While the religious leaderships of Christian Europe went to pains to remind their faithful in their Christmas messages that Christ and his family were also refugees, Europe’s political leadership did not appear particularly moved – even less so great chunks of the societies that shape the contradictory and self-seeking face of Europe.
The fact is that gray is about the most hopeful color that this part of the bloc can be colored, and it has covered much of its area. This is evidenced by elections and public opinion polls in France, Austria, the Czech Republic, Slovakia, the Netherlands and of course Greece, where the rot of racism from the far-right part of those nations is marring the heartfelt expressions of solidarity from so many other members of their societies. This is also confirmed by the spike in hate attacks: Molotov cocktails launched at refugee camps, anti-refugee rallies, attacks on foreigners, sacred sites and symbols of non-Christian religions, enthusiasm for fences and barricades etc.
This gray rot is insidious and threatens to swallow up all that is bright and gives birth to the solidarity shown toward migrants and refugees by those who have chosen to take action in the face of intolerance: people who act in the proper Christian spirit even if they are atheists, agnostics or of another faith.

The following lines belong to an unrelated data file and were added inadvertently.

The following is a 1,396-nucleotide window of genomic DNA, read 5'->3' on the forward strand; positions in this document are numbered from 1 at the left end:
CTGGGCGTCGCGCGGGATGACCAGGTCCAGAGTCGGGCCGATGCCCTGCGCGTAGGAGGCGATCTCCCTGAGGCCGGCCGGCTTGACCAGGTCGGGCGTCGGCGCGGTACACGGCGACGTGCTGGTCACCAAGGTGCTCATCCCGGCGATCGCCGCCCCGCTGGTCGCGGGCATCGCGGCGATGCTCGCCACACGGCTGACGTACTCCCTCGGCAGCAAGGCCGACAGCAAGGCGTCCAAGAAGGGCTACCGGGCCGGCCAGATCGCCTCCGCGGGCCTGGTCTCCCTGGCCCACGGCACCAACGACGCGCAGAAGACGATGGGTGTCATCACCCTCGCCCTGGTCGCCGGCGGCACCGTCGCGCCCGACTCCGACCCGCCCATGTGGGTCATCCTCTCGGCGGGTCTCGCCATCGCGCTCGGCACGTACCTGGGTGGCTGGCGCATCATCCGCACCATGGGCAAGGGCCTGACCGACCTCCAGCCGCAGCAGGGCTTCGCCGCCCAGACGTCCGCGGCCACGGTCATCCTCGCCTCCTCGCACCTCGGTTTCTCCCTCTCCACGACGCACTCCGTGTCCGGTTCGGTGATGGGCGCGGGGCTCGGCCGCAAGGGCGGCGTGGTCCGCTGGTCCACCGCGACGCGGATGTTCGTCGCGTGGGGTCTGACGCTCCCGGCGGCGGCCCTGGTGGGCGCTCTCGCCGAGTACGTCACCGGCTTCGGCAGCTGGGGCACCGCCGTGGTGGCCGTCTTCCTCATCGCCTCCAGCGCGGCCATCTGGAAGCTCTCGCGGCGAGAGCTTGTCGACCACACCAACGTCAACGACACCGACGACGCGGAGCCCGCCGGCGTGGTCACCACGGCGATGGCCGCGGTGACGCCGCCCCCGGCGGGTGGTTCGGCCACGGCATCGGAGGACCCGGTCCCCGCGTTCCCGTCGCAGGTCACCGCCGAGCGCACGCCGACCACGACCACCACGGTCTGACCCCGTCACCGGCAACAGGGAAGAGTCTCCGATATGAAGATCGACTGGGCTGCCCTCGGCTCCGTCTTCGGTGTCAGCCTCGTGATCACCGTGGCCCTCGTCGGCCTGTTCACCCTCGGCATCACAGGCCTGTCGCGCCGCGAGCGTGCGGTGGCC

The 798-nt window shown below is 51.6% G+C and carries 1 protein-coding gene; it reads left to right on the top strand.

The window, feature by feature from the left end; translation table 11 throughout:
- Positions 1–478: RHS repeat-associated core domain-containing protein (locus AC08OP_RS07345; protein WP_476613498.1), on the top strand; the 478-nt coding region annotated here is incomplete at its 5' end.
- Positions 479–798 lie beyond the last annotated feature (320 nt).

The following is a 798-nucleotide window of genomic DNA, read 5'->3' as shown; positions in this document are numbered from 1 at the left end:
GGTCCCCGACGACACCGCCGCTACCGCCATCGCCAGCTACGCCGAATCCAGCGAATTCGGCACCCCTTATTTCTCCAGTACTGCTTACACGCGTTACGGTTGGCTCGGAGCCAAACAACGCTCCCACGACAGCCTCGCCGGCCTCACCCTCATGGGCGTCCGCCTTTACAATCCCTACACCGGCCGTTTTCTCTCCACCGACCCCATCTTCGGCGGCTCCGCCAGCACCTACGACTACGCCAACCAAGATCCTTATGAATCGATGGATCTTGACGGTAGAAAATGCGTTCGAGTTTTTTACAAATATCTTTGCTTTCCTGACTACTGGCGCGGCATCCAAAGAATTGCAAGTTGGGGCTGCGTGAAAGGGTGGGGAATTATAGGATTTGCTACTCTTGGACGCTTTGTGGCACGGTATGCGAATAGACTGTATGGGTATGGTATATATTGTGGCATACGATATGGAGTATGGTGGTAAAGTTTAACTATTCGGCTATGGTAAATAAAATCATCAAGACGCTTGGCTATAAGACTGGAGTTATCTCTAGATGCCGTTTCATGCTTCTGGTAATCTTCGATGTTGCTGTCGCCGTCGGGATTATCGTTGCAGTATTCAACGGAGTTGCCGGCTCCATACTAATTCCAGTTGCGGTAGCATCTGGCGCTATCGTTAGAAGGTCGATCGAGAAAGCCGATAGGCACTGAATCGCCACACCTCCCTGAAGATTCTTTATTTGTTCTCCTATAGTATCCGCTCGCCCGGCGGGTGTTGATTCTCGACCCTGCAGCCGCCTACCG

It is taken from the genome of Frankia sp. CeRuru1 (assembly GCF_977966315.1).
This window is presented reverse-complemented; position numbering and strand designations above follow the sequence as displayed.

In an atmosphere where consumption fever and the commercialized “Christmas spirit” leaves little room for the true spirit of giving without expecting anything in return to flourish, the symbol of Christ as the political refugee becomes inert. You cannot use him as a paradigm because he too will become another irritating figure without a home, someone belonging to a bygone era, unwanted and shunned. The fugitive Christ is born and dies every day in the faces of the children that drown in the Aegean or in the waters off Italy, Spain and France. He dies every day in front of the walls of a West that knows how to create wave upon wave of refugees through its cold, calculating actions but is indifferent to helping the victims.
The human mind cannot predict divine will. But maybe it is not blasphemous to speculate that if the Son of God were at Stephansplatz in Vienna last week – during the time of the year meant to celebrate his birth – and seen the disgusting performance of hate staged by far-right “thespians” (men in hoods posing as jihadists, beheading Europeans holding signs welcoming refugees), he would have been unable not to utter the words: “I was a stranger, and ye took me not in: naked, and ye clothed me not.”